Teenage girls' obsession with slim celebrities such as Britney Spears and Victoria Beckham is leading them into yo-yo dieting that could endanger their health, according to Ulster University research.
Elaine Mooney, a doctoral student, who interviewed more than 120 14 to 16-year-olds in the Republic of Ireland, said girls' typical comments included: "If Britney Spears was fat, no one would buy her CDs."
She found that the girls felt under pressure to model themselves on celebrities even when they disliked the way they looked. One teenager remarked paradoxically: "Victoria Beckham is disgustingly thin - her head is too big for her body - although I wouldn't mind looking like her."
Ms Mooney presented her findings this week at the International Consumer Science Congress in Kyoto, Japan. She called for nutritional health promotion to be targeted specifically at teenage girls to encourage them to eat healthily and to develop a positive body image.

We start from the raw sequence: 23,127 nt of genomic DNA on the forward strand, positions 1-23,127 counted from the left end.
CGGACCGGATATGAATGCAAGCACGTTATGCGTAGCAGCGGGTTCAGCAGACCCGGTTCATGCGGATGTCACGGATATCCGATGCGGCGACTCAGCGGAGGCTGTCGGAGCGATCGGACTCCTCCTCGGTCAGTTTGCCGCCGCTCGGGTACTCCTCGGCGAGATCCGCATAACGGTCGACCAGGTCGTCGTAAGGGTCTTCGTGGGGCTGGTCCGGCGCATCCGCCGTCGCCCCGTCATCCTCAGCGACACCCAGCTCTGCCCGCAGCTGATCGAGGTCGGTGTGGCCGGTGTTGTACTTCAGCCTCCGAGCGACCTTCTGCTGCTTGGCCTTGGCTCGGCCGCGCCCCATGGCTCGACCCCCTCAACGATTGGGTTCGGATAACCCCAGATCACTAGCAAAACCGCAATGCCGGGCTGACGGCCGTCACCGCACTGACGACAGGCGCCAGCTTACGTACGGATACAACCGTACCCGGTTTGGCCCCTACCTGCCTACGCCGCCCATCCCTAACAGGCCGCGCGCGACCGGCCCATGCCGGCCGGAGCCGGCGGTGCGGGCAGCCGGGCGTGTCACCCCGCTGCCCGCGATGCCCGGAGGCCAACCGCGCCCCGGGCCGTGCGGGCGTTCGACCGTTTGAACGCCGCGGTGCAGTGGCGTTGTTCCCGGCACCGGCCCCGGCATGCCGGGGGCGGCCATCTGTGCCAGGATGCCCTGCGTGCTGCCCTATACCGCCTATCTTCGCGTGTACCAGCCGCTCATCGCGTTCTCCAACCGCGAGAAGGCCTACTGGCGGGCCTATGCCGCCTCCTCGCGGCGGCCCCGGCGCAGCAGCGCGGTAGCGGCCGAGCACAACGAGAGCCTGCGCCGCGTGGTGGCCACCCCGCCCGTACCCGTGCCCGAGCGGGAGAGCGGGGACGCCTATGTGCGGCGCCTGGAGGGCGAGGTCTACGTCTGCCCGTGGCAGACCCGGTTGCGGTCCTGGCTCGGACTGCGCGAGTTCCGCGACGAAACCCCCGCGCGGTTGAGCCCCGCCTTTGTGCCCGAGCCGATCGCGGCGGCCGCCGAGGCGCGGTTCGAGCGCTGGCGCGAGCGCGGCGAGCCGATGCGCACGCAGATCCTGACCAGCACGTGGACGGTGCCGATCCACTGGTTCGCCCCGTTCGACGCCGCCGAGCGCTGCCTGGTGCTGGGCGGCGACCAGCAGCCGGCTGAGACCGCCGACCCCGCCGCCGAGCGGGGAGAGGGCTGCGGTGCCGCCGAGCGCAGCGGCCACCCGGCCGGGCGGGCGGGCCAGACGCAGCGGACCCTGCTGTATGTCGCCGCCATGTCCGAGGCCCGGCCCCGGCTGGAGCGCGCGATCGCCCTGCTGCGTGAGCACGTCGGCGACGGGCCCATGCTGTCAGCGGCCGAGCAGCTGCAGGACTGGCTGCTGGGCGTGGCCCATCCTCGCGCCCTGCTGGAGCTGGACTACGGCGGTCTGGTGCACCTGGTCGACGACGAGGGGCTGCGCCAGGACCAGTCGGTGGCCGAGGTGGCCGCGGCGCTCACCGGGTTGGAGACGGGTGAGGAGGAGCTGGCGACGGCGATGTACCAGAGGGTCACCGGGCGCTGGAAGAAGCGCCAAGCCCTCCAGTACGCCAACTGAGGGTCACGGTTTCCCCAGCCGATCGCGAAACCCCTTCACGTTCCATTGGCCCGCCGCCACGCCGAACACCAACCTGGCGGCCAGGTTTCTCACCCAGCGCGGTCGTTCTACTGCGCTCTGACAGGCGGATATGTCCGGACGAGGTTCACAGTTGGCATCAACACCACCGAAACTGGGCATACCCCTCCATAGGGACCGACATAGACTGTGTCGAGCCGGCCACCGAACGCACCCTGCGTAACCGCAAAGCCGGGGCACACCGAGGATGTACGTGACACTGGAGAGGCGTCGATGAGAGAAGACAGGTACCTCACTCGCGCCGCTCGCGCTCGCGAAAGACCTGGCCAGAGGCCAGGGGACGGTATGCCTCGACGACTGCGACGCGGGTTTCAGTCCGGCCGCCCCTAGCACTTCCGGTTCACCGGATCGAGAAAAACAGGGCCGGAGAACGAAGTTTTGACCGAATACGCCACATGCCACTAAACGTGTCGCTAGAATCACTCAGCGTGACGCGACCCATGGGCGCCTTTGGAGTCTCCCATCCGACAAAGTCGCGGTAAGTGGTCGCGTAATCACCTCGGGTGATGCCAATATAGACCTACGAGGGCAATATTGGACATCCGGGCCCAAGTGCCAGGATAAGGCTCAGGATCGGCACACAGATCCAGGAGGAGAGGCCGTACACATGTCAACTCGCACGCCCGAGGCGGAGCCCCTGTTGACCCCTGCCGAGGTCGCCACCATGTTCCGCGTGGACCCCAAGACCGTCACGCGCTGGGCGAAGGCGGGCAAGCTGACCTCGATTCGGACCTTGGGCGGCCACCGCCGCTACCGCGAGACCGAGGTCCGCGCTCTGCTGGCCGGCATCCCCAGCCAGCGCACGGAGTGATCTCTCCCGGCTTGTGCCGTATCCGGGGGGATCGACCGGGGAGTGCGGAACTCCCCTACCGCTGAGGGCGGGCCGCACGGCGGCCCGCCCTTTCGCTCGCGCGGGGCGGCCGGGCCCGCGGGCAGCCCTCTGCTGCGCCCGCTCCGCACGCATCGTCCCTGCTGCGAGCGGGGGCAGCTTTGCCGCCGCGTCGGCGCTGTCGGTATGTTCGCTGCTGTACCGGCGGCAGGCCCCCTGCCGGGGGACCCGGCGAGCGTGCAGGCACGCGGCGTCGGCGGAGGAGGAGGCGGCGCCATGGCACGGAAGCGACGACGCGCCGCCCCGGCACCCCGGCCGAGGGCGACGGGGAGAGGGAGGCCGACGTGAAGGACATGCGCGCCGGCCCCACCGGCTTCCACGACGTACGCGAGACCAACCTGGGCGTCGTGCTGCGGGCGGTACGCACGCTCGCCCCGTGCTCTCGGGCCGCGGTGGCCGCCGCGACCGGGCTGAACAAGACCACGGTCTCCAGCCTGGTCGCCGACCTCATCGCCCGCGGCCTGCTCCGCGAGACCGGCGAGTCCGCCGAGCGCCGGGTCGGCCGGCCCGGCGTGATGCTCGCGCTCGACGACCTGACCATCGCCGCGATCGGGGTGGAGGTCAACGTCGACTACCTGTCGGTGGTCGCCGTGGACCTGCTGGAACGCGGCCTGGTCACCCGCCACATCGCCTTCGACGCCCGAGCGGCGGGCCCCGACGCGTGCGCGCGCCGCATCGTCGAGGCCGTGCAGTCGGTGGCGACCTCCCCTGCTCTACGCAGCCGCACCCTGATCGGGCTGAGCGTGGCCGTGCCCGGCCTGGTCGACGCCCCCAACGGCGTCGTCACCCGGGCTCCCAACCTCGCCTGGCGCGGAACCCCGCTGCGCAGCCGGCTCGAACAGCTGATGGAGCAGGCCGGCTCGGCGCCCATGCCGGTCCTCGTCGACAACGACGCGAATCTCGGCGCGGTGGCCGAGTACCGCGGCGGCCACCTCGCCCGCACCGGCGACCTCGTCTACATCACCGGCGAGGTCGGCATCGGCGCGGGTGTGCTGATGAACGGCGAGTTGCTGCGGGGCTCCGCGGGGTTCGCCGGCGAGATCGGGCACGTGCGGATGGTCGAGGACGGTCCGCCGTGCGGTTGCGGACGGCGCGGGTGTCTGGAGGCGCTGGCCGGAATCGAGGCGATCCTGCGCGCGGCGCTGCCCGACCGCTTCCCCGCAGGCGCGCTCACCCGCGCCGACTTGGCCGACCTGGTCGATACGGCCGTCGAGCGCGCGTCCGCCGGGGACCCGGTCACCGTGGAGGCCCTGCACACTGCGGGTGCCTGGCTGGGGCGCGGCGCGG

Girls in her study equated thinness with success and glamour and often indulged in "binge dieting", starving themselves for two or three days before the weekend.
Ms Mooney's supervisor, Chris Strugnell, senior lecturer in consumer sciences at Ulster, said the teenagers were falling into bad habits that would be hard to shift. A number of girls said they had been dieting since they were 12, although one admitted: "Diets don't seem to work."
Adolescent girls, who get plumper as they go through puberty, need a good intake of calcium and iron, which they could miss if they followed restrictive diets, Dr Strugnell said.
Home economics teachers interviewed by Ms Mooney said they believed that many parents were unaware of their daughters' dieting. The girls would throw away packed lunches and buy something else.
An article based on the study is due to appear next month in a special issue of the International Journal of Consumer Studies .